This Flu Season is Different. Here's How to Prepare.

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NEW YORK TIMES - In a  study  published on a preprint server in August that has not yet been peer-reviewed, researchers from the University of Pittsburgh used mathematical modeling to predict how severe the upcoming flu season might be based on this increased susceptibility. They reported that if flu and flu vaccination levels are typical of prior years, 102,000 more Americans than average could be hospitalized with influenza — a 20 percent incr... 

To jab or not to jab? Vaccinations still hot topic in sports

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AP - “For athletes in particular, their livelihood is based on their ability to compete,” said EPI’s Wendy King (EPI '04), who took part in a research project on vaccine hesitancy earlier this year. “Even if they thought, ‘Oh, I’m pretty healthy and I wouldn’t get that bad of a case,’ it would still heavily impact their ability to go to work, to play in a game. It could affect their entire team — not just them — so they might feel like they’re l... 

Harrison is confident in both mRNA boosters

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WASHINGTON POST - Studies have not yet been done to determine how long Pfizer’s and Moderna’s boosters offer protection and whether one is more effective than the other. But EPI’s Lee Harrison told The Post that he does not expect to see significant differences between the brands by either measure. “I would feel extremely confident in the increased protection provided by a booster dose of either of the two mRNA vaccines,” he wrote in an email. ...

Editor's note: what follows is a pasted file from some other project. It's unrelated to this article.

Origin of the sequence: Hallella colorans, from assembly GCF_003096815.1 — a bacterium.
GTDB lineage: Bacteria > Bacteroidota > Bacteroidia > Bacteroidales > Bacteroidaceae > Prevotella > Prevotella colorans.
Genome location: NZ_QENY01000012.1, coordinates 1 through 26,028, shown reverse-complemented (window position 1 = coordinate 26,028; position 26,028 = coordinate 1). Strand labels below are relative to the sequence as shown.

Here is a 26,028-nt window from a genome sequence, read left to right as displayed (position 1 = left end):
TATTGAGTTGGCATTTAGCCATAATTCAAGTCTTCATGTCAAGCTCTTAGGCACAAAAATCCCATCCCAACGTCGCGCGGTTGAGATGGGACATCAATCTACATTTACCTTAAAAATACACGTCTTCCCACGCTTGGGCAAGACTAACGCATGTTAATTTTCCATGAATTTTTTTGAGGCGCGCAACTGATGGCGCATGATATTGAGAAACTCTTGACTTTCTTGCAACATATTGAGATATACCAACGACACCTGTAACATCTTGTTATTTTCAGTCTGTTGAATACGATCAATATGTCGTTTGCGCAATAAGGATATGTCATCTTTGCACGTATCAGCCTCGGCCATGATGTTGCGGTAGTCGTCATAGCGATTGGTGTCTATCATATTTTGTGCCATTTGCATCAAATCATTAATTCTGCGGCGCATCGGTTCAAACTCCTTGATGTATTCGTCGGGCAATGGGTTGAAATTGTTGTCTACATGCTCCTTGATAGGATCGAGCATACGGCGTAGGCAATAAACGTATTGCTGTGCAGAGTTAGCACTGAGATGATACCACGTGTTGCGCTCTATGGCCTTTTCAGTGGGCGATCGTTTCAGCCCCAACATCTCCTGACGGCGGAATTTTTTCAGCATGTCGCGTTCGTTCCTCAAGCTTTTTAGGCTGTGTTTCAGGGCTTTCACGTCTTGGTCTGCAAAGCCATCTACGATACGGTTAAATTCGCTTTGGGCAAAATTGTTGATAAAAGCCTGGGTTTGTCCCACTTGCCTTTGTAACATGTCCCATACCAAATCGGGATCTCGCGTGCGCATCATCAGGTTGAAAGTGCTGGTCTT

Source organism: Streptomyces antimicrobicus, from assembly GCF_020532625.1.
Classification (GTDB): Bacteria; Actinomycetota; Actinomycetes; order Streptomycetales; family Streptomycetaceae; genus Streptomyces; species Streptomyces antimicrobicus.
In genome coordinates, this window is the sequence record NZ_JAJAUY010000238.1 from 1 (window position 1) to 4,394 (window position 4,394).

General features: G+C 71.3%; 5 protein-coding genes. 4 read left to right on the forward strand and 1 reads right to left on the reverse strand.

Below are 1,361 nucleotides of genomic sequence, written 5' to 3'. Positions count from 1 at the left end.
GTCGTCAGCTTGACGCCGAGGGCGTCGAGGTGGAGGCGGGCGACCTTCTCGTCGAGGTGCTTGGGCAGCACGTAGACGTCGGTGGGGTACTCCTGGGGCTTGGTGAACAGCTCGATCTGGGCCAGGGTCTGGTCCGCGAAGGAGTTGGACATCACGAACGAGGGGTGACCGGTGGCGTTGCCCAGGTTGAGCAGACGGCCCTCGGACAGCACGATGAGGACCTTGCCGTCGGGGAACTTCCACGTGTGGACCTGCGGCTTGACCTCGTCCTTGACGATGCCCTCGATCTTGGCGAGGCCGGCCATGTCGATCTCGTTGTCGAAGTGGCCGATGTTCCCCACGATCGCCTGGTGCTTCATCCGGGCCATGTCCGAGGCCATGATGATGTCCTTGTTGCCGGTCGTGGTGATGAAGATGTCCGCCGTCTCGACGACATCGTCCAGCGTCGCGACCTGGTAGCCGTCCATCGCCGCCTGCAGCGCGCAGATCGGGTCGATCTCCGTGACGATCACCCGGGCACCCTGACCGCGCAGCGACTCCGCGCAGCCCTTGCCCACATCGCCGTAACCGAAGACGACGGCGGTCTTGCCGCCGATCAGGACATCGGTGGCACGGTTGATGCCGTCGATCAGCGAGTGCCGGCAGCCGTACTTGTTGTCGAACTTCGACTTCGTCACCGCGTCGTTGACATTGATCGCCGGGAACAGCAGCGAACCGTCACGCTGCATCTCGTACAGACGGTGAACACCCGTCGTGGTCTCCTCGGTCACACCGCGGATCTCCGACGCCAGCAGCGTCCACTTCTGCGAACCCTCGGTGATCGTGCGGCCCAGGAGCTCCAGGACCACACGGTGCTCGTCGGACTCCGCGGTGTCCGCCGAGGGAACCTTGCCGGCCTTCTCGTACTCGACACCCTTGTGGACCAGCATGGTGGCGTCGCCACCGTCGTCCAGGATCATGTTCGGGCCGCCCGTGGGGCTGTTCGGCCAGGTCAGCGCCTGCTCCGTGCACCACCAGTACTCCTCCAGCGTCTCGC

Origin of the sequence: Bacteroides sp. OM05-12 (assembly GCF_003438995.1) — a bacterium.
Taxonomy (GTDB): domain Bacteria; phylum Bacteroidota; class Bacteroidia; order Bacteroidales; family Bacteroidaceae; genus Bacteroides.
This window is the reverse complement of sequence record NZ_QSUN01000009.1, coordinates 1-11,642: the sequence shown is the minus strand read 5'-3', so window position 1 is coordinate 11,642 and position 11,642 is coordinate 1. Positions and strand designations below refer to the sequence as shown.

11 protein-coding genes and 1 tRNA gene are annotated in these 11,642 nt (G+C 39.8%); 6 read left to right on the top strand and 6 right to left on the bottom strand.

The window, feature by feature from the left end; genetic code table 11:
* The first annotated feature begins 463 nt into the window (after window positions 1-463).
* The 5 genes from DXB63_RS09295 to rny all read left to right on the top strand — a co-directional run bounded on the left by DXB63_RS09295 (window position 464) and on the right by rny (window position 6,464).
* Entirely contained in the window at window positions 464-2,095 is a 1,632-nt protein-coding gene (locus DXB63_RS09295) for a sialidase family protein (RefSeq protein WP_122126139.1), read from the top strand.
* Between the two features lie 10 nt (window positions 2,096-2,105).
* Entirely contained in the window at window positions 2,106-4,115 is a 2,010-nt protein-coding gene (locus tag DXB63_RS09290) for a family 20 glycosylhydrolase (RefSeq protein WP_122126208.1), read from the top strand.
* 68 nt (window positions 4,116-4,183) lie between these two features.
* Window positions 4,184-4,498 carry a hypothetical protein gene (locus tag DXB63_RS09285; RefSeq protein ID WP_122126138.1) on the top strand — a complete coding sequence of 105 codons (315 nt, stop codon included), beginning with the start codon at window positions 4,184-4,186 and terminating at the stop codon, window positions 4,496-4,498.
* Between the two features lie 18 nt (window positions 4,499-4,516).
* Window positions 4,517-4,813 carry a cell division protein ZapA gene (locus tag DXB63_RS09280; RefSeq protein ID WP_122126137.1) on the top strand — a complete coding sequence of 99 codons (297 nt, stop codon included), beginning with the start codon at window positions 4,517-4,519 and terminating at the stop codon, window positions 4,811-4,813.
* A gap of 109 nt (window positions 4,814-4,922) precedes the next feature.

Harrison: Get COVID-19 booster shot as soon as you're eligible

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WPXI - With the options for COVID-19 booster shots expanding, it's estimated tens of millions of people will be eligible to roll up their sleeves once again. "So that's great news," said EPI's Lee Harrison. "I do think the infections and the number of breakthroughs that we're seeing with the delta variant argue in favor of if you are eligible to go ahead and get your booster."   

Changes in the length of the premenopausal menstrual cycle may predict the risk of heart disease

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FLORIDA NEWS TIMES - As women approach menopause, the length of the menstrual cycle often increases. The timing of these changes may provide clues about the risk of people developing heart disease, according to a new study. "Cardiovascular disease is the number one murderer of women and the risk is significantly increased after middle age, so menopause may contribute to the disease," said EPI's Samar El Khoudary, lead author.